Pelvic Inflammatory Disease (PID)
What is pelvic inflammatory disease (PID)?
Reproductive organs affected by PID include the uterus, ovaries and fallopian tubes. When you have PID, you may feel stomach pain in your lower abdomen (belly). You may also have unusual discharge (leaking) from your vagina.
How do you get PID?
Most people typically get PID through unprotected sex, however 15% of these infections are not sexually transmitted. Sex may let bacteria enter the reproductive system, where they can infect the organs.
How does pelvic inflammatory disease affect me?
PID can damage parts of your reproductive system, including the uterus, ovaries and fallopian tubes. PID can be painful and make it difficult to become pregnant in the future. PID can also lead to a pocket of infection in the pelvis called a tubovarian abscess (TOA) which, if untreated can make people very sick.
Who’s at risk for PID?
You face a higher risk for pelvic inflammatory disease if you:
- Have a sexually transmitted infection (STIs), especially gonorrhea or chlamydia.
- Have many sexual partners or have a partner who has had multiple partners.
- Have had PID in the past.
- Are sexually active and younger than 25.
How common is pelvic inflammatory disease?
Each year, more than 1 million women in the U.S. get PID. And more than 100,000 women become infertile because of it, meaning they can’t have a baby. Many cases of ectopic pregnancies are also the result of PID. An ectopic pregnancy is when the baby starts to develop outside the uterus, most commonly in the fallopian tube. An untreated ectopic pregnancy needs immediate medical attention.
Cases of PID have dropped in recent years. The reason may be that more women get regular testing for chlamydia and gonorrhea, the main infections that lead to PID.
What causes pelvic inflammatory disease (PID)?
Bacteria entering the reproductive tract often cause pelvic inflammatory disease. These bacteria are passed from the vagina, through the cervix, into the uterus, fallopian tubes and ovaries, and into the pelvis.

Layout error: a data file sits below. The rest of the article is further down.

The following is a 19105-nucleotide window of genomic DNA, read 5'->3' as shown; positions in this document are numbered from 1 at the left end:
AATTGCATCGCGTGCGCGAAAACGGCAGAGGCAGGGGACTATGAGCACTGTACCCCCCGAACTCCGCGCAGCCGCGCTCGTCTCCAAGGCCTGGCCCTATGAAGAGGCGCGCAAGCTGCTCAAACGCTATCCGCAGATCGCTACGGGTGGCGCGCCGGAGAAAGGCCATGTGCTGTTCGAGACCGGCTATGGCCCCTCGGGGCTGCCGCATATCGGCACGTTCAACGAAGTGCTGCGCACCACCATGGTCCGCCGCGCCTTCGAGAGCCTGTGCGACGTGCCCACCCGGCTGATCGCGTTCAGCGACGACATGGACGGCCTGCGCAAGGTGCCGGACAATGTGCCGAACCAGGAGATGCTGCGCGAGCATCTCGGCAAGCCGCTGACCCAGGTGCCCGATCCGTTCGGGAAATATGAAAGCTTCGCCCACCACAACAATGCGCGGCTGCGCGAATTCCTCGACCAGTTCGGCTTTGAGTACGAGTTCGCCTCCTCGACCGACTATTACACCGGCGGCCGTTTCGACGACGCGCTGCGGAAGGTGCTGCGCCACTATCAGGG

Normally, when bacteria enter the vagina, the cervix keeps them from spreading deeper to other reproductive organs. But sometimes, the cervix becomes infected from an STI like gonorrhea and chlamydia. When that happens, it’s less able to keep bacteria out.
Untreated gonorrhea and chlamydia cause about 90% of PID cases. Other causes include:
- Pelvic procedures.
- Insertion of an intrauterine device (IUD), either copper or hormonal. The risk is highest in the few weeks after insertion. Many times this type of infection is preventable with STI testing around the time of IUD placement.
Does douching cause pelvic inflammatory disease (PID)?
Most studies report only a very weak association between douching and PID. What can be said is that douching can lead to bacterial vaginosis infections, but there is only a potential association between douching and PID.
What are the symptoms of PID?
You may not realize you have PID. Symptoms might be mild or unnoticeable. But symptoms of PID can also start suddenly and quickly. They can include:
- Pain or tenderness in the stomach or lower abdomen (belly), the most common symptom.
- Abnormal vaginal discharge, usually yellow or green with an unusual odor.
- Chills or fever.
- Nausea and vomiting.
- Pain during sex.
- Burning when you pee.
- Irregular periods or having spotting or cramping throughout the month.
- Pain in the right upper abdomen, less often.